Aside from his immediate family Mr. Stewart is survived by one half sister Mrs. H.H. Cully of Kewanee, ILL and one step sister, Mrs. Watson, of Malden, ILL [Note: could this be Elisa Rose listed in the 1850 Truxton, Cortland Co., census ? - Another note: John Bolton whom I feel was Alva T.'s youngest brother had passed away Mar. 28, 1910 in OK/TX? - Dot ]

Mr. Stewart has been a prominent farmer of the county for many years, and was held in the highest esteem by all who knew him. He was a republican in politics, and took an active part in the party, altho aside from holding township offices never sought office excepting at one time, about twelve years ago, when he received the republican nomination for county supervisor. After receiving the nomination Mr. Stewart's health was not good, and he declined the nomination. Mr. Stewart had no lodge affilation, altho he was a member of the Frank M. Thomas post, GAR.

            Funeral Sunday Afternoon
Although he was not a member of the First Baptist Church of this city, Mr. Stewart was active within the congregrational circles, and was a regular attendant at the services of the church. The funeral will be held from the church Sunday afternoon at 3 o'clock, rev. James Mcgee officiating. The church will be open to friends between 2 and 3. Interment will be in Riverside."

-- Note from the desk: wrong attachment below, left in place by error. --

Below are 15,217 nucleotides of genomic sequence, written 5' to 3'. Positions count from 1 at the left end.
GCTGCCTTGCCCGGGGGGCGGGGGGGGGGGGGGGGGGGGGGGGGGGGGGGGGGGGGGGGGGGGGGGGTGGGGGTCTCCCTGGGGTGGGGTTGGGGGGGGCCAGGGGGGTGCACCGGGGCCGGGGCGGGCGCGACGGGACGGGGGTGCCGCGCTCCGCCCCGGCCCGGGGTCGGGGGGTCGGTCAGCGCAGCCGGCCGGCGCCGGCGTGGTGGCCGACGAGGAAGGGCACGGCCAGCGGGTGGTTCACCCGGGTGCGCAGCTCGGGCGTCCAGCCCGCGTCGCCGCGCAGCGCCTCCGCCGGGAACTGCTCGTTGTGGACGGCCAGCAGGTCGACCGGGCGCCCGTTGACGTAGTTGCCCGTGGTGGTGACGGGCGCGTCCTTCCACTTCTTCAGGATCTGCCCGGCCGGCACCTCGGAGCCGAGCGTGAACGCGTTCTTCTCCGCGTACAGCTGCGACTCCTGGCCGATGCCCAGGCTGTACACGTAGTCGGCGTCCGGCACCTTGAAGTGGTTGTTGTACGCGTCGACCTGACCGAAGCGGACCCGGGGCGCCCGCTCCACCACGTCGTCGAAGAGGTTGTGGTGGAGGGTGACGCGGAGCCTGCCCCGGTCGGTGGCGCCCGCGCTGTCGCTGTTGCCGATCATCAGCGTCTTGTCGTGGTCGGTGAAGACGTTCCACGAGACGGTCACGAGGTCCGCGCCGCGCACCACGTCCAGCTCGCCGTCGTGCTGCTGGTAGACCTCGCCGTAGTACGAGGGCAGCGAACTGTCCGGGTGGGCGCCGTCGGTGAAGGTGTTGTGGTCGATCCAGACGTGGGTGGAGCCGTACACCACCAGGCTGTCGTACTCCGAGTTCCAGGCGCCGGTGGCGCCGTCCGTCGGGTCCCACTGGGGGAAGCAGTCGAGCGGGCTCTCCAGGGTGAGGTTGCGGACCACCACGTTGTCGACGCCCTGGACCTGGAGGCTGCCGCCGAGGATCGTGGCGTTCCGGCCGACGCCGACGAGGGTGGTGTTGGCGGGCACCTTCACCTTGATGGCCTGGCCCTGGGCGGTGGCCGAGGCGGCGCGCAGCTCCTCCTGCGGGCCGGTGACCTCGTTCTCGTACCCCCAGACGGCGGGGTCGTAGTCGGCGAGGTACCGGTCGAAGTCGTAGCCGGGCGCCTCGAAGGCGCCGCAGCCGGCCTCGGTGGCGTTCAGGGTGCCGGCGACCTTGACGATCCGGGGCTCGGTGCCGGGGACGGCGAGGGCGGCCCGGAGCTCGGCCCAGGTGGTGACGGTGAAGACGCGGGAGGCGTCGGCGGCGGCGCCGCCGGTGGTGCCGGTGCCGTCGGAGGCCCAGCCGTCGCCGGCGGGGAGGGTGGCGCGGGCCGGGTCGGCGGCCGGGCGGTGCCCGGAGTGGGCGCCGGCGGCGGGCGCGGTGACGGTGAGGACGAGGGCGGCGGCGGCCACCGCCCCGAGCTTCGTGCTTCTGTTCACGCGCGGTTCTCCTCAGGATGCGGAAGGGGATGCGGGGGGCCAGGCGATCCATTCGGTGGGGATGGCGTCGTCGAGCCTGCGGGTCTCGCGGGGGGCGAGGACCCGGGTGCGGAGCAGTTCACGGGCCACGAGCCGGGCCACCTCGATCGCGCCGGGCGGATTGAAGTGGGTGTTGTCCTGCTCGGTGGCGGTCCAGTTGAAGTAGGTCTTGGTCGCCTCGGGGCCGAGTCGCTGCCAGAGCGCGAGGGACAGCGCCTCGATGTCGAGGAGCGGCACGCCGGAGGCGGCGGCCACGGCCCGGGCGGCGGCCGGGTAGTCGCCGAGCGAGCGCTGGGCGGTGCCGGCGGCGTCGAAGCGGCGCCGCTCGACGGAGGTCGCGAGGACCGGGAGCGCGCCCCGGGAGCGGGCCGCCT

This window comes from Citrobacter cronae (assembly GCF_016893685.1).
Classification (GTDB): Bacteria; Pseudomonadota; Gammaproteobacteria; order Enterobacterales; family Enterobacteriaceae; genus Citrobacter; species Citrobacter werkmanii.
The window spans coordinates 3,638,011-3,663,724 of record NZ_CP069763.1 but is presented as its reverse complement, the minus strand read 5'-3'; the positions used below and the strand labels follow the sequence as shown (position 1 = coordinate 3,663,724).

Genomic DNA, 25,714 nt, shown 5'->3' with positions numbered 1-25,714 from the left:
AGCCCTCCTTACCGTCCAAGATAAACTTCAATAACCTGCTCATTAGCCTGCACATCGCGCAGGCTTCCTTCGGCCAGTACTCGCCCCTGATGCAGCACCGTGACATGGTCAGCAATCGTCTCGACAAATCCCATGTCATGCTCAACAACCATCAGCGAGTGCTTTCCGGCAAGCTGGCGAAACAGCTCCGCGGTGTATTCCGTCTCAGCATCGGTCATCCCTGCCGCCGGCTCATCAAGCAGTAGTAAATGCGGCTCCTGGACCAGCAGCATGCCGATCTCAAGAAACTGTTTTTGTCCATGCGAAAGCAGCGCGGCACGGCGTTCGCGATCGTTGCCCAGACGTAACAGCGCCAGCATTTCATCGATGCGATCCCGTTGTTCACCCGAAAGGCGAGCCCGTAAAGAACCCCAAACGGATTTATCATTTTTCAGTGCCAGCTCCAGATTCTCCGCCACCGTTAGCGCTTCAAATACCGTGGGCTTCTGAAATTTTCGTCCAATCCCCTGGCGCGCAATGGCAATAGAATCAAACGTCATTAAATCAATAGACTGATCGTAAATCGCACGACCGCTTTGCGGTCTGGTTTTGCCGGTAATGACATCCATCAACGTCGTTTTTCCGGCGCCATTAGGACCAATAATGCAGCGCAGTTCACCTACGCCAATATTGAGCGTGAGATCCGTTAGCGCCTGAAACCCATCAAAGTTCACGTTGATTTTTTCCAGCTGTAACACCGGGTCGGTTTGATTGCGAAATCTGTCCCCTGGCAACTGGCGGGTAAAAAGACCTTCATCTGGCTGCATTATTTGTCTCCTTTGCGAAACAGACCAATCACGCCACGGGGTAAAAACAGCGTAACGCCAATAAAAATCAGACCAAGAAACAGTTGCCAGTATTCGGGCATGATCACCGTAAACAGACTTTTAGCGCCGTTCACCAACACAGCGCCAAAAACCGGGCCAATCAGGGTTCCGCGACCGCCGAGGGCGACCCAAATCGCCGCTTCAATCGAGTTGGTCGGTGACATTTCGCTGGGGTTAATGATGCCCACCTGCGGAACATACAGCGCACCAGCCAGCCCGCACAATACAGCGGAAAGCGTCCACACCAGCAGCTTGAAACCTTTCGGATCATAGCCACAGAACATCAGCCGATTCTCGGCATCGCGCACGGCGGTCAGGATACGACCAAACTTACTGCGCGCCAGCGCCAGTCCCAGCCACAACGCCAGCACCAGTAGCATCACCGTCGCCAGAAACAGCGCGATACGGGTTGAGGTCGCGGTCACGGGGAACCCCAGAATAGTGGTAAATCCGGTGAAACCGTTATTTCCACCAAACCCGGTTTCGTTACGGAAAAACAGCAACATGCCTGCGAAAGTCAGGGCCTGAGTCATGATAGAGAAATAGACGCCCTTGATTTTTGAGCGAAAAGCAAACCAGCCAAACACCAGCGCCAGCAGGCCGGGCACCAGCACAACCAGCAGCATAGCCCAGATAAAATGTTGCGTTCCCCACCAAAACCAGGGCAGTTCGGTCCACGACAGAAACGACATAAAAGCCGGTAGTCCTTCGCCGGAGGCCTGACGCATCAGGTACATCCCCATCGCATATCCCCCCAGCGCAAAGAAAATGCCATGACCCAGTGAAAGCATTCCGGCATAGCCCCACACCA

Obituary of Charles D. Card - February 1949

Charles D. Card, 47, Dies Suddenly

Charles Damon Card, 47, died very suddenly this morning at this home in Blodgett Mills. He was a supervisor of the automatic division at the L.C. Smith & Corona typewriter plant in Groton.

Mr. Card was born February 26, 1901 in Watertown, son of the late Damon and Helen Hill Card of Canada. He married Mary Louise Ghent, March 14, 1945 in Maryland at the parsonage of the Undenominational Church. He had lived in Blodgett Mills for the past five months, moving there from Cortland.


Publication date unknown

Ruth G. Stoker, 99, formerly of 9 North Main Street, Homer, NY, died March 27, 1995 at Cortland Nursing Home. She was born October 27, 1895, daughter of William and Isabelle Holben Stoker. She graduated from Homer High School and Cortland Normal School. Miss Stoker retired from the Homer school district after 48 years of service as a teacher. Miss Stoker was a life member of the Homer Congregational Church, a member of the NYS Retired Teachers Association,Homer Chapter of the Eastern Star, Sennightly Club, Business and Professional Women's Club, the Red Cross and a former member of the 20th Century Club.

She is survived by a niece, Mary (Keith) Matanle of Elmira, a nephew Walter G. Hardacre of Skaneateles; special friends, Mary (Leo) Chapman of Homer, F. Newton (Louise) Williams of Cortland, Rena Fay of Fayetteville and Jane (William) Thomas of Glenfield and many nieces, nephews and special friends. A memorial service will be held at a later date. Interment will be in Atwater Cemetery, Homer. Memorial gifts may be made in Miss Stoker's memory to the Homer Congregational Church, Homer. Briggs-Hall Memorial Home, 11 N. Main St, Homer, has charge of arrangements.